The species is threatened by direct human competition for fish-stocks (Watson 1998, Watson and Rabarisoa 2000), persecution through the taking of nestlings and shooting of adults, accidental entanglement in fishing-nets, disturbance at breeding sites by human activities and, according to local people, use of eagle body parts in food and traditional medicine (Rabarisoa et al. 1997, H.R. Ratsimba in litt. 2006, Safford and Hawkins 2013). Capture of eagles for the pet trade is also a threat (Razafimanjato et al. 2014). Deforestation, soil erosion and the development of wetland areas for rice-paddies is causing the on-going loss of nesting and foraging habitat (Rabarisoa et al. 1997, Berkelman et al. 1999a, Watson and Rabarisoa 2000, L.-A. Réné de Roland in litt. 2011, Safford and Hawkins 2013). Unsustainable harvesting of Rhizophora mucronata and Ceriops tagal trees which the species nests in is also a threat (Razafimanjato et al. 2014). Water pollution poses a potential threat (H. R. Ratsimba in litt. 2006), given the species's reliance on fish and the tendency for pollutants to accumulate in prey tissues. The species has been recorded to have low genetic diversity compared to other Haliaeetus species; however, this is not thought to be because of the recent population bottleneck, hence it is not thought to be a major threat (Johnson et al. 2009).
Conservation Actions Underway
CITES Appendix II. Since 1991, the species has been studied in the Antsalova region, where an on-going conservation programme aims to increase the known breeding population to at least 250 pairs. Activities to reach such a target include the enforcement of existing traditional laws at the local community level, and in two cases through the release of captive-reared birds rescued from siblicide (Rabarisoa et al. 1997, Peregrine Fund 1998, Watson 1998), with the latter almost doubling the number of young fledged per nest in one study (Watson et al. 1999). Manambolomaty Three Lakes Complex is a Ramsar Site in the Antsalova area and official protection was confirmed for this site in 2015. It is now called the “Tsimembo-Manambolomaty New Protected Area", which protects 62,745 hectares of lakes, forests, mangroves and savanna habitats (Peregrine Fund in litt. 2016). This site and surrounding areas supported 20 territorial pairs and 50 adults in 2015, and a community-based, resource management programme (Local Management Secured System; GELOSE) means that threats to the species and its habitat both inside and outside of this area are relatively low (Razafimanjato et al. 2017). The Mandrozo Lake New Protected Area, a new Ramsar site near Tambohorano was officially ratified in 2015 to protect 5 territorial pairs and 11 adults too. These two new protected areas are conserving more than 25% of the global breeding population of Madagascar Fish Eagles (Peregrine Fund in litt. 2016). Persecution has been reduced at Soamalipo Lake through the establishment of a research camp by The Peregrine Fund in 1991, accompanied by community outreach activities, resulting in increased breeding productivity (Razafimanjato et al. 2007).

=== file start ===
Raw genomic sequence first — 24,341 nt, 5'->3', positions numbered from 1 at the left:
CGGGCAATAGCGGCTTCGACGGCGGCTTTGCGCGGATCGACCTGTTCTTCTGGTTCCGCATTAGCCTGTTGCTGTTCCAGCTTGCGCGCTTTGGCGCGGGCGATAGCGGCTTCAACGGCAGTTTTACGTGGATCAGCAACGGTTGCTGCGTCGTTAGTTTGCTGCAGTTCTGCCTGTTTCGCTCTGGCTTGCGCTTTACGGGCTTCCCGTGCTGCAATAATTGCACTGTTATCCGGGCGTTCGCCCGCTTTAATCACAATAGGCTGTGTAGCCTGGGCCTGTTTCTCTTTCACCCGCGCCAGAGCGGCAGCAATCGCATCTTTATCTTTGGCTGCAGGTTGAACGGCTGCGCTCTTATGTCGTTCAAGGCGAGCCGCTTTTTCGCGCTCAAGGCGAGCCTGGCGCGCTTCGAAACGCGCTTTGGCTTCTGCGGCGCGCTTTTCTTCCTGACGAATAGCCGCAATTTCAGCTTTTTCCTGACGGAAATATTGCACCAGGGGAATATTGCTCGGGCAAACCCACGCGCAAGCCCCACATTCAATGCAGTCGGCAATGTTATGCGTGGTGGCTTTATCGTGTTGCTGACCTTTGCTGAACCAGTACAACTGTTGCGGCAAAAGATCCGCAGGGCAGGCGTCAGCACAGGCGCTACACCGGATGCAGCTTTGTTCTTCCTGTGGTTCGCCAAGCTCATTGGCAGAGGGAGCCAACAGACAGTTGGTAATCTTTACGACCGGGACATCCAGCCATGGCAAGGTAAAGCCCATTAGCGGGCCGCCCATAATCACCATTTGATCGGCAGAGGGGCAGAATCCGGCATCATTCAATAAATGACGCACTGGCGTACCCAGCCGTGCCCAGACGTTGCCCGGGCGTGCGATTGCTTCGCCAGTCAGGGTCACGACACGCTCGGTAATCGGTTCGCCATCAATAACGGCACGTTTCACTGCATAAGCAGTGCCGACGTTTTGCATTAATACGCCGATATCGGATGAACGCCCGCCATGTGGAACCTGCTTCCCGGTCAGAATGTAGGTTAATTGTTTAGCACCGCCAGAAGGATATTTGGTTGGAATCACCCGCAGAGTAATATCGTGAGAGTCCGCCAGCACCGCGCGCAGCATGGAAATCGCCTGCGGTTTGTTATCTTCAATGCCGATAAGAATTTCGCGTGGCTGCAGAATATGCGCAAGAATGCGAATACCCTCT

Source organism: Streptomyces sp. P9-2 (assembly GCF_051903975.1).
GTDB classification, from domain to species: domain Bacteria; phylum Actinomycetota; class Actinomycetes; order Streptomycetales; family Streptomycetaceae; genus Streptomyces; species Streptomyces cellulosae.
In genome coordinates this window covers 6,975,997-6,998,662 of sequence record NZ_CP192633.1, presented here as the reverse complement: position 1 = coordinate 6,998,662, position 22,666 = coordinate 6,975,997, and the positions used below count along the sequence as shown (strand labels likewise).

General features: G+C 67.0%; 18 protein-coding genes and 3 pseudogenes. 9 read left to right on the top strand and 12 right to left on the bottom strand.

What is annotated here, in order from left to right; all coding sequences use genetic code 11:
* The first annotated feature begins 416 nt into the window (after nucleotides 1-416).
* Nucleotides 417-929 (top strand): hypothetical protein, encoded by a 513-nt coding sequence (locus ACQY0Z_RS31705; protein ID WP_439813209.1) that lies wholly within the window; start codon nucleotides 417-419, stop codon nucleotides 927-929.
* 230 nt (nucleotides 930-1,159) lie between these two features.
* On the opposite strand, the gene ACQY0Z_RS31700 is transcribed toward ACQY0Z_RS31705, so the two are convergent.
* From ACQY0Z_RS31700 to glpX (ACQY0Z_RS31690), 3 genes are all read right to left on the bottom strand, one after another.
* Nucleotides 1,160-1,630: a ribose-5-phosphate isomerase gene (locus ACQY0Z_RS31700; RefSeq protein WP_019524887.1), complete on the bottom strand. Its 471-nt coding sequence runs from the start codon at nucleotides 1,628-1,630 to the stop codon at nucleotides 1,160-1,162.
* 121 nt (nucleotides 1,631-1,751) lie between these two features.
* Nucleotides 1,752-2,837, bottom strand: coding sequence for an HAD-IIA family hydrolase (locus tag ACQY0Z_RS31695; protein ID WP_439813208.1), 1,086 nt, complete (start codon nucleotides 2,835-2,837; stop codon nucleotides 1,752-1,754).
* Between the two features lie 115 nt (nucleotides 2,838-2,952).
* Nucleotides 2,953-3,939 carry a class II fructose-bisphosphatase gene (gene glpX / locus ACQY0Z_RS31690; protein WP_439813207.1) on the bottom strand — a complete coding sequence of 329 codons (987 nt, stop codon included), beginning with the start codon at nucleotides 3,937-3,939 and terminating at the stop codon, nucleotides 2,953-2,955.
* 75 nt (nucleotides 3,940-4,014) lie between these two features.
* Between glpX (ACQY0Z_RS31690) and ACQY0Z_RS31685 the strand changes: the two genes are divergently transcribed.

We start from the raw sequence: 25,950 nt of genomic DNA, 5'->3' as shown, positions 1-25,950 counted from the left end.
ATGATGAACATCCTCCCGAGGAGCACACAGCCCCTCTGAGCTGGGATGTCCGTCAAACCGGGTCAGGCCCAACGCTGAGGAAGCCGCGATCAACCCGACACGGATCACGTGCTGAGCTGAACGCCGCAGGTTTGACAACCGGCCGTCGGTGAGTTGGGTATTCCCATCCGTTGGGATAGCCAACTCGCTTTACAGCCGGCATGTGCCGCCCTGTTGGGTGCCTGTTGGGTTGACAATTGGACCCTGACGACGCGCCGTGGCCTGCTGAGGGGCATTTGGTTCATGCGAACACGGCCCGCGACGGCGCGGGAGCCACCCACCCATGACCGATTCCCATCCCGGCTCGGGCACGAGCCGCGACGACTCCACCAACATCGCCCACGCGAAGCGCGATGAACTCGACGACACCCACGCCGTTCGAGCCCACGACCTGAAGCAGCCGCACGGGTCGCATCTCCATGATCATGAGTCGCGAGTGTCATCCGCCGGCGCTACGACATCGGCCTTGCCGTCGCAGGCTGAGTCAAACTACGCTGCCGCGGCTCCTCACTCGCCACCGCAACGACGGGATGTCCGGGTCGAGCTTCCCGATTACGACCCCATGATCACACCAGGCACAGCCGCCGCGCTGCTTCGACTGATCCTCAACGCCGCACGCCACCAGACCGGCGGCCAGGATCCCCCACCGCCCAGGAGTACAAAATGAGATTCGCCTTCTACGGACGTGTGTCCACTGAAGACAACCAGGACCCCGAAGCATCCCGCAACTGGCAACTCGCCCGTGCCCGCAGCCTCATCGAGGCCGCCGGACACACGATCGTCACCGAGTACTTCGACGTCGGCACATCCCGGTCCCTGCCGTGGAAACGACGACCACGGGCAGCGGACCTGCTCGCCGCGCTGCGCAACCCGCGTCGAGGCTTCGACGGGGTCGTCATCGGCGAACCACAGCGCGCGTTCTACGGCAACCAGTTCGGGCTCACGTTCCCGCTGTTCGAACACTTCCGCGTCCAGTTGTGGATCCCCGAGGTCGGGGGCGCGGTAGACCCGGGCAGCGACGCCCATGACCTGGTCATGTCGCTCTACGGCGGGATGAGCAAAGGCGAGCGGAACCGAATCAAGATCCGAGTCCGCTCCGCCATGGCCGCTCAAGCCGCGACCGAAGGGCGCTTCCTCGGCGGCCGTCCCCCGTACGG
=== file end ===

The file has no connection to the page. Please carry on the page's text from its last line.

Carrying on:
70-80 cm. Large fish-eagle. Dark reddish-brown back and underparts (latter streaked rufous), dark brown cap, whitish cheeks and throat. Dark brown wings, rather short white tail. Juvenile streaked on head, with pale fringes to flight feathers and paler underparts, and dark tail. Similar spp. Could only be confused with Madagascar Buzzard Buteo brachypterus or Madagascar Harrier-hawk Polyboroides radiatus, from which separated by white tail and cheeks in adult, and huge size, strong head and short tail of juvenile. Hints Much the largest raptor in Madagascar. Hunts near or over water, often perches for long periods on tall trees.
Text account compilers
Martin, R., Calvert, R., Shutes, S., Starkey, M., Symes, A., Taylor, J., Westrip, J., Butchart, S., Ekstrom, J., Bird, J., Evans, M.
Ratsimba, H.R., Réné De Roland, L.A., Safford, R., Watson, R., Thorstrom, R. & Peregrine Fund
BirdLife International (2020) Species factsheet: Haliaeetus vociferoides. Downloaded from http://www.birdlife.org on 23/10/2020. Recommended citation for factsheets for more than one species: BirdLife International (2020) IUCN Red List for birds. Downloaded from http://www.birdlife.org on 23/10/2020.